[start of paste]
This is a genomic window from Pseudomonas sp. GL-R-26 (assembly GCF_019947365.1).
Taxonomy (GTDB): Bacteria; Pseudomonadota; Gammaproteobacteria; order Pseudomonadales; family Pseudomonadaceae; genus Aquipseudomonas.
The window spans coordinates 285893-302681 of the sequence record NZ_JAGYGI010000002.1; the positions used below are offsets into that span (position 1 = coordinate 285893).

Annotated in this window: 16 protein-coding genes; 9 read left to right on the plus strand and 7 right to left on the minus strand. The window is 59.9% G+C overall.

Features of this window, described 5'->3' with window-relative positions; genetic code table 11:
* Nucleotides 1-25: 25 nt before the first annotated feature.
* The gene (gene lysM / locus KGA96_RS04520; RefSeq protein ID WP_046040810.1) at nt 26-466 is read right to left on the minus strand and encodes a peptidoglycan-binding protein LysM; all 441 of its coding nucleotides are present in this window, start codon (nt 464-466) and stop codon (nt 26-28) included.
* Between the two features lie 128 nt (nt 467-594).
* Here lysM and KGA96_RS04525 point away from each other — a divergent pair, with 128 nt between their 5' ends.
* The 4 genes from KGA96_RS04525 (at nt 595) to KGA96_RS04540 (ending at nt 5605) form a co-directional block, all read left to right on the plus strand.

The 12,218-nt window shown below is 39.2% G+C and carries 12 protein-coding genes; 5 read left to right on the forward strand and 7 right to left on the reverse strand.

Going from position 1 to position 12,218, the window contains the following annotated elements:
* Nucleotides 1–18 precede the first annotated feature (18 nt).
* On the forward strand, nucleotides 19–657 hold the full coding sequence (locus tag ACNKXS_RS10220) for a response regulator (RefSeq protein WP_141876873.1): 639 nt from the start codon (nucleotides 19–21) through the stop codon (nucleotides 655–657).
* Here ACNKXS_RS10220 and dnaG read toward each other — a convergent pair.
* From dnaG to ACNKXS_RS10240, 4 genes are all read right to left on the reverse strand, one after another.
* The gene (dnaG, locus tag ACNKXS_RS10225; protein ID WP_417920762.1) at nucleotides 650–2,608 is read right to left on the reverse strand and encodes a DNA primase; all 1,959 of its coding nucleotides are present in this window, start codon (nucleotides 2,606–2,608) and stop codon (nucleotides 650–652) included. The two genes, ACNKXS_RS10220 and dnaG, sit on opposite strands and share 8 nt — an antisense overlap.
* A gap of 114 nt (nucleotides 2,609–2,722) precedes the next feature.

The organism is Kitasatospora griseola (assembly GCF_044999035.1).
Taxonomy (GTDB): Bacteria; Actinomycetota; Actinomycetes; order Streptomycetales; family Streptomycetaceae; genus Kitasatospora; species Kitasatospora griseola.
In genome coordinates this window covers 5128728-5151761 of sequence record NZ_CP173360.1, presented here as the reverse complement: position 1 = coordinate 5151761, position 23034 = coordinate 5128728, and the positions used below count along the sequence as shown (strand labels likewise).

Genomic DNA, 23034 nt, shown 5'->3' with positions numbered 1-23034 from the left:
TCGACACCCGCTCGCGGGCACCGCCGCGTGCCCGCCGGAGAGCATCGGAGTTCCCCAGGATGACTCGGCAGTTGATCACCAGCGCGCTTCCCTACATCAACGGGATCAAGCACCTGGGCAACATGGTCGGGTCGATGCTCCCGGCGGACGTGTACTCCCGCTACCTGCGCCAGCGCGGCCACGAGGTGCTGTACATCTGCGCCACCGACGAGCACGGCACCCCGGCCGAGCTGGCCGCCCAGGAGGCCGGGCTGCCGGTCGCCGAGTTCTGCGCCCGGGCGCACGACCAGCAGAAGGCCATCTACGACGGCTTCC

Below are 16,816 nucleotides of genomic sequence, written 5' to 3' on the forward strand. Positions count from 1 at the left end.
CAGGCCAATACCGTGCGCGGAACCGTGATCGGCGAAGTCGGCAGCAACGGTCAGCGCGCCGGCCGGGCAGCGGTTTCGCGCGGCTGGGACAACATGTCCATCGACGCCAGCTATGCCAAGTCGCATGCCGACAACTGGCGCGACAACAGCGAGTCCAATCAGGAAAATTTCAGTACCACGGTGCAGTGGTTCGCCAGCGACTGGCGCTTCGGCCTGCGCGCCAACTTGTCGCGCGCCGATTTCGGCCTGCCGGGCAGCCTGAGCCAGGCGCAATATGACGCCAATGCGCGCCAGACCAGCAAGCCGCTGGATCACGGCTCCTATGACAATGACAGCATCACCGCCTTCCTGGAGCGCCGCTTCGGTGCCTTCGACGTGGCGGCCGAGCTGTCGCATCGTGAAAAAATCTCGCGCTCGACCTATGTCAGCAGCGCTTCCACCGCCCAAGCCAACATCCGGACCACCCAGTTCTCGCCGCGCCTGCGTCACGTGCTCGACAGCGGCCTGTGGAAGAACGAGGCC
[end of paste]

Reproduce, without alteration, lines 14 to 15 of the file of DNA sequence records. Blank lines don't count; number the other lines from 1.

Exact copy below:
* On the forward strand, nucleotides 19–657 hold the full coding sequence (locus tag ACNKXS_RS10220) for a response regulator (RefSeq protein WP_141876873.1): 639 nt from the start codon (nucleotides 19–21) through the stop codon (nucleotides 655–657).
* Here ACNKXS_RS10220 and dnaG read toward each other — a convergent pair.